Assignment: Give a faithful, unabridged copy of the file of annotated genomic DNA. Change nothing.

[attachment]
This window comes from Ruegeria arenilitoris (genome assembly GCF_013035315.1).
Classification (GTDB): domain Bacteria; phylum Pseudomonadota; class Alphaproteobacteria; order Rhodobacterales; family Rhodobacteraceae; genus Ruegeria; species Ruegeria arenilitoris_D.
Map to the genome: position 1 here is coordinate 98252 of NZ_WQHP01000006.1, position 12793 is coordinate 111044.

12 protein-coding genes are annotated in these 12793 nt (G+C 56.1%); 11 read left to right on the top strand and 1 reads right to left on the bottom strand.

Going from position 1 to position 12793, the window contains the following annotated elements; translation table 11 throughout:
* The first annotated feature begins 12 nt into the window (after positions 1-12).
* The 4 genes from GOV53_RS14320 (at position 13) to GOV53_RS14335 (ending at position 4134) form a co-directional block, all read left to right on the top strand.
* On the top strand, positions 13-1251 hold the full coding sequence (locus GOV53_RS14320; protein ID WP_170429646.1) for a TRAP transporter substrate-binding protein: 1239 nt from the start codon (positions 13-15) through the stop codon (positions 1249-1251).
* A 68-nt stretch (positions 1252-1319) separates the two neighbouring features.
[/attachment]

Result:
This window comes from Ruegeria arenilitoris (genome assembly GCF_013035315.1).
Classification (GTDB): domain Bacteria; phylum Pseudomonadota; class Alphaproteobacteria; order Rhodobacterales; family Rhodobacteraceae; genus Ruegeria; species Ruegeria arenilitoris_D.
Map to the genome: position 1 here is coordinate 98252 of NZ_WQHP01000006.1, position 12793 is coordinate 111044.

12 protein-coding genes are annotated in these 12793 nt (G+C 56.1%); 11 read left to right on the top strand and 1 reads right to left on the bottom strand.

Going from position 1 to position 12793, the window contains the following annotated elements; translation table 11 throughout:
* The first annotated feature begins 12 nt into the window (after positions 1-12).
* The 4 genes from GOV53_RS14320 (at position 13) to GOV53_RS14335 (ending at position 4134) form a co-directional block, all read left to right on the top strand.
* On the top strand, positions 13-1251 hold the full coding sequence (locus GOV53_RS14320; protein ID WP_170429646.1) for a TRAP transporter substrate-binding protein: 1239 nt from the start codon (positions 13-15) through the stop codon (positions 1249-1251).
* A 68-nt stretch (positions 1252-1319) separates the two neighbouring features.